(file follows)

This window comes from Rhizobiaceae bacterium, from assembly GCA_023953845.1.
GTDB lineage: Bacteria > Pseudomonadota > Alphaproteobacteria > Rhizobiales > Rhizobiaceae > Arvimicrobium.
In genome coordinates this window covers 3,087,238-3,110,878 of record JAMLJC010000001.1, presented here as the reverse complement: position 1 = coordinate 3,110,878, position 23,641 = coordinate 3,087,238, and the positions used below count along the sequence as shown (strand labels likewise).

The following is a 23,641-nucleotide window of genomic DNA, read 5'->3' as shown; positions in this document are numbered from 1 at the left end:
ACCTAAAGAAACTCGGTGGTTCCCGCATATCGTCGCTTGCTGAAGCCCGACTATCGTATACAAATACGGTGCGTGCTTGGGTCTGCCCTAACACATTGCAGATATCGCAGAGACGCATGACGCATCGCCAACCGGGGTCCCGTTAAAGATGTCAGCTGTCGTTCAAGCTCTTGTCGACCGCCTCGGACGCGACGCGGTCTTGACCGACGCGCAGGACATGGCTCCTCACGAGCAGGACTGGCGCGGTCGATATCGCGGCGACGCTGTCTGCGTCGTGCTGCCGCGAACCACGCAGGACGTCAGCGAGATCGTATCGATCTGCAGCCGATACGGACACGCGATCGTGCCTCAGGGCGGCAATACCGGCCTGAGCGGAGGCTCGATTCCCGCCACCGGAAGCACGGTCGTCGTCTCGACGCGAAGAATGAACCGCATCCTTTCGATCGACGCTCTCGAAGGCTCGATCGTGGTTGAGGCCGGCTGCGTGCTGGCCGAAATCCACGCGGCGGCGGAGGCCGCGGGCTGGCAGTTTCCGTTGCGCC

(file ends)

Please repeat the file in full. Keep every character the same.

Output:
This window comes from Rhizobiaceae bacterium, from assembly GCA_023953845.1.
GTDB lineage: Bacteria > Pseudomonadota > Alphaproteobacteria > Rhizobiales > Rhizobiaceae > Arvimicrobium.
In genome coordinates this window covers 3,087,238-3,110,878 of record JAMLJC010000001.1, presented here as the reverse complement: position 1 = coordinate 3,110,878, position 23,641 = coordinate 3,087,238, and the positions used below count along the sequence as shown (strand labels likewise).

The following is a 23,641-nucleotide window of genomic DNA, read 5'->3' as shown; positions in this document are numbered from 1 at the left end:
ACCTAAAGAAACTCGGTGGTTCCCGCATATCGTCGCTTGCTGAAGCCCGACTATCGTATACAAATACGGTGCGTGCTTGGGTCTGCCCTAACACATTGCAGATATCGCAGAGACGCATGACGCATCGCCAACCGGGGTCCCGTTAAAGATGTCAGCTGTCGTTCAAGCTCTTGTCGACCGCCTCGGACGCGACGCGGTCTTGACCGACGCGCAGGACATGGCTCCTCACGAGCAGGACTGGCGCGGTCGATATCGCGGCGACGCTGTCTGCGTCGTGCTGCCGCGAACCACGCAGGACGTCAGCGAGATCGTATCGATCTGCAGCCGATACGGACACGCGATCGTGCCTCAGGGCGGCAATACCGGCCTGAGCGGAGGCTCGATTCCCGCCACCGGAAGCACGGTCGTCGTCTCGACGCGAAGAATGAACCGCATCCTTTCGATCGACGCTCTCGAAGGCTCGATCGTGGTTGAGGCCGGCTGCGTGCTGGCCGAAATCCACGCGGCGGCGGAGGCCGCGGGCTGGCAGTTTCCGTTGCGCC